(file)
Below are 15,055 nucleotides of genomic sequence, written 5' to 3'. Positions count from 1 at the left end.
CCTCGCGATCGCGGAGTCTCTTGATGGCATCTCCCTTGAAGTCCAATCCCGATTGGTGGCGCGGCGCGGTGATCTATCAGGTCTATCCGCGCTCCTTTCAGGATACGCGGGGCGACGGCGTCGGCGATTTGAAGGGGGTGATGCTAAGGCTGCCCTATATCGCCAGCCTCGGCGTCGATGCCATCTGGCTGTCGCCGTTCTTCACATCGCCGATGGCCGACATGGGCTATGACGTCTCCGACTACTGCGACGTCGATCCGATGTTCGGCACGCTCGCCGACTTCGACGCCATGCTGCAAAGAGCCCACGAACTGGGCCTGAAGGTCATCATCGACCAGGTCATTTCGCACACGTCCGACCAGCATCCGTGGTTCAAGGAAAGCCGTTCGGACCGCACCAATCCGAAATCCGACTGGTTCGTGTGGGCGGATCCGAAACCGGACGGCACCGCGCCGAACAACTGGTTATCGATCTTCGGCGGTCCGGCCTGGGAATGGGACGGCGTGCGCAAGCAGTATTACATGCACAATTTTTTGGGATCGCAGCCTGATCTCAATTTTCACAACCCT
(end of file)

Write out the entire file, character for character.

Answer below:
Below are 15,055 nucleotides of genomic sequence, written 5' to 3'. Positions count from 1 at the left end.
CCTCGCGATCGCGGAGTCTCTTGATGGCATCTCCCTTGAAGTCCAATCCCGATTGGTGGCGCGGCGCGGTGATCTATCAGGTCTATCCGCGCTCCTTTCAGGATACGCGGGGCGACGGCGTCGGCGATTTGAAGGGGGTGATGCTAAGGCTGCCCTATATCGCCAGCCTCGGCGTCGATGCCATCTGGCTGTCGCCGTTCTTCACATCGCCGATGGCCGACATGGGCTATGACGTCTCCGACTACTGCGACGTCGATCCGATGTTCGGCACGCTCGCCGACTTCGACGCCATGCTGCAAAGAGCCCACGAACTGGGCCTGAAGGTCATCATCGACCAGGTCATTTCGCACACGTCCGACCAGCATCCGTGGTTCAAGGAAAGCCGTTCGGACCGCACCAATCCGAAATCCGACTGGTTCGTGTGGGCGGATCCGAAACCGGACGGCACCGCGCCGAACAACTGGTTATCGATCTTCGGCGGTCCGGCCTGGGAATGGGACGGCGTGCGCAAGCAGTATTACATGCACAATTTTTTGGGATCGCAGCCTGATCTCAATTTTCACAACCCT